Maybe Freddie Gray and the residents of West Baltimore should have tried making equality arguments instead of whatever arguments they were making.  If equality works so well for women, gays and lesbians, then imagine how well equality ought to work for persons of color, who were, after all, the primary concern of the persons responsible for the equal protection clause.   But, of course, the residents of West Baltimore, Ferguson and similar abodes have been making equality arguments for decades and losing.  Rumors have it that the folks at Jeopardy rejected “The last year the Supreme Court supported an equal protection claim made by an African-American” as too difficult.  White Americans, by comparison, have been doing quite well when making equality claims in the Supreme Court for the past quarter-century.  A fair case can be made that repealing the equal protection clause while the Roberts Courts sits may in the long run produce more benefits for racial equality than allowing equal protection claims to come before that tribunal.

Equality has not faired well in the Supreme Court, at least from a progressive perspective, on numerous matters.  The Supreme Court regularly rejects equality claims in campaign finance cases.  The individual right of billionaires to buy elections trumps the equality rights of ordinary citizens to have elections turn more on public support than private funding.  Ever since Rodriguez v. San Antonio School District (1973), the Supreme Court has not looked favorably on the equality claims of inner-city school children.  The Supreme Court’s decision in Shelby County v. Holder (2013) preferred the equality claims of states to the equal rights of human beings.   In fact, outside of reproduction, sexuality and marriage, liberals have not been doing very well in the Supreme Court for a very long time, no matter what they argue.  One might think that the very conservative Supreme Court’s refusal to overrule Roe and recognize a right to homosexual sodomy in Lawrence v. Texas (2003) suggests the remarkable capacity of privacy arguments to appeal to at least moderate conservatives.  Better yet, we might wonder why equality arguments are apparently more convincing when made by proponents of same-sex marriage than when made by the persons of color who reside in West Baltimore.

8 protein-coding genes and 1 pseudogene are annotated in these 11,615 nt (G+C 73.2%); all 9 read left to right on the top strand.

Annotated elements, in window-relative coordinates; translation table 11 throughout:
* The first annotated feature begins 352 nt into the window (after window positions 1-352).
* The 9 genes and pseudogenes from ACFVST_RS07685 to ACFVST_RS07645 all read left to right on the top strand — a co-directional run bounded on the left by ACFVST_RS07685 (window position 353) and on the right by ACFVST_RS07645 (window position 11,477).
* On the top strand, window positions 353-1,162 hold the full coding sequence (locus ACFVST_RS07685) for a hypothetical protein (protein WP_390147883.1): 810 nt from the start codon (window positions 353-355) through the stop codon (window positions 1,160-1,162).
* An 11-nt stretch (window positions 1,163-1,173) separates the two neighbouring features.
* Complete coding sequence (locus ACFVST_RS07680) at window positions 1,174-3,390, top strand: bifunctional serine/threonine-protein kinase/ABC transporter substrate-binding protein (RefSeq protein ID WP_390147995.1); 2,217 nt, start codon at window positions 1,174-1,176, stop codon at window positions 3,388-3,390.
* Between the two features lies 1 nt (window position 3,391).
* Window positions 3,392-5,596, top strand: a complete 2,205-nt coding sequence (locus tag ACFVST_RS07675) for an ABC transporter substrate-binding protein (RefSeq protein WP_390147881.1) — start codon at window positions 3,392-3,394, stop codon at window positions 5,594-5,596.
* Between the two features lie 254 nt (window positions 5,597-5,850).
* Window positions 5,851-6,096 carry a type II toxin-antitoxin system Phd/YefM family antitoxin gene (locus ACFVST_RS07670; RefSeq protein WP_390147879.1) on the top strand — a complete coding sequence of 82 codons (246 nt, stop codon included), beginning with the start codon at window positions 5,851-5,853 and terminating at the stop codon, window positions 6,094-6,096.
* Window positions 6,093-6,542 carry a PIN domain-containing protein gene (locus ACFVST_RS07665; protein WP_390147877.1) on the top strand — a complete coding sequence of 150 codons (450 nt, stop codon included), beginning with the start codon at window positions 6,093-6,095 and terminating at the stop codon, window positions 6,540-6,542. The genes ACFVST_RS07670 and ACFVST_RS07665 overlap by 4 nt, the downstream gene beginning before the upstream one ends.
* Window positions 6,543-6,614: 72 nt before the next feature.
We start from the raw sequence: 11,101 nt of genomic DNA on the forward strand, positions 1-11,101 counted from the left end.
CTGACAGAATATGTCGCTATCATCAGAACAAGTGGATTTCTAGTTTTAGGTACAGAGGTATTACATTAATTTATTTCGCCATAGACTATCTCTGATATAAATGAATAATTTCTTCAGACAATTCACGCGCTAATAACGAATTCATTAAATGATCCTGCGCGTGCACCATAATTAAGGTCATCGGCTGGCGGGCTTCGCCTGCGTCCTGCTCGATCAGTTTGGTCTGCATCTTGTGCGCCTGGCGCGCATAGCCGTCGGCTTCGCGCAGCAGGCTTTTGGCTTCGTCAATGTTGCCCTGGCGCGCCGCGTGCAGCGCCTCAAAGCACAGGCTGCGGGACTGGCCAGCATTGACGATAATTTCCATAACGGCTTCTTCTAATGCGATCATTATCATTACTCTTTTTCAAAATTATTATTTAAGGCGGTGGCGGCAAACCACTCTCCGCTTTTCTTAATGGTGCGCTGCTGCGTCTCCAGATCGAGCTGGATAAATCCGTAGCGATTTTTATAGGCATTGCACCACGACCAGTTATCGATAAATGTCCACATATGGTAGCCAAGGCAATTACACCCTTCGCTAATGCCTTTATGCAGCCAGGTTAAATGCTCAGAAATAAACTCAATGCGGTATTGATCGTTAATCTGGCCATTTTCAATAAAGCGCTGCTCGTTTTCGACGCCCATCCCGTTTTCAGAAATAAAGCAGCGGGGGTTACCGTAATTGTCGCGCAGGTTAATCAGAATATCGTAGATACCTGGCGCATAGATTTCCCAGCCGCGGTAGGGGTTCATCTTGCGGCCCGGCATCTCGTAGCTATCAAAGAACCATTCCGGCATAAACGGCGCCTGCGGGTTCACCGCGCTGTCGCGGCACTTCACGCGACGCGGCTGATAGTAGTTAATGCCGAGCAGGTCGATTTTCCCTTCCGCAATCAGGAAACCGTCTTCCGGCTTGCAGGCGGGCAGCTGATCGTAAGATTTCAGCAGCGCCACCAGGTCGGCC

Here is a guess, fit for a blog post.  Howard Gillman has noted the traditional American understanding that legislative distinctions pass constitutional muster only if they are based on real differences between people and serve the public interest.  When the Supreme Court rejected a constitutional right to gay sex in Bowers v. Hardwick (1986), the justices believed real differences existed between heterosexuals and homosexuals.  Even justices in the dissent made private derogatory references to gays and lesbians.  A major cultural shift has taken place over the last thirty years.  Consider the media portrayal of James Obergefell, the plaintiff in the case presently before the Supreme Court.  “There but for the grace of God go I” is the dominant theme of Obergefell and his partner John Arthur, who recently died of ALS.  Obergefell is one of us.  He could be a neighbor, a co-worker, a friend.  Once we acknowledge that Obergefell is one of us, the conclusion follows naturally that people just like us get the same rights that we enjoy.  In short, the recent success of the movement for same-sex marriage has everything to do with culture and little do do with legal arguments.  Once a cultural shift in the United States occurred such that gays and lesbians were perceived as just like us, the equality argument was bound to succeed, not because equality arguments are particularly powerful, but because the cultural prerequisites for the equality argument were in place.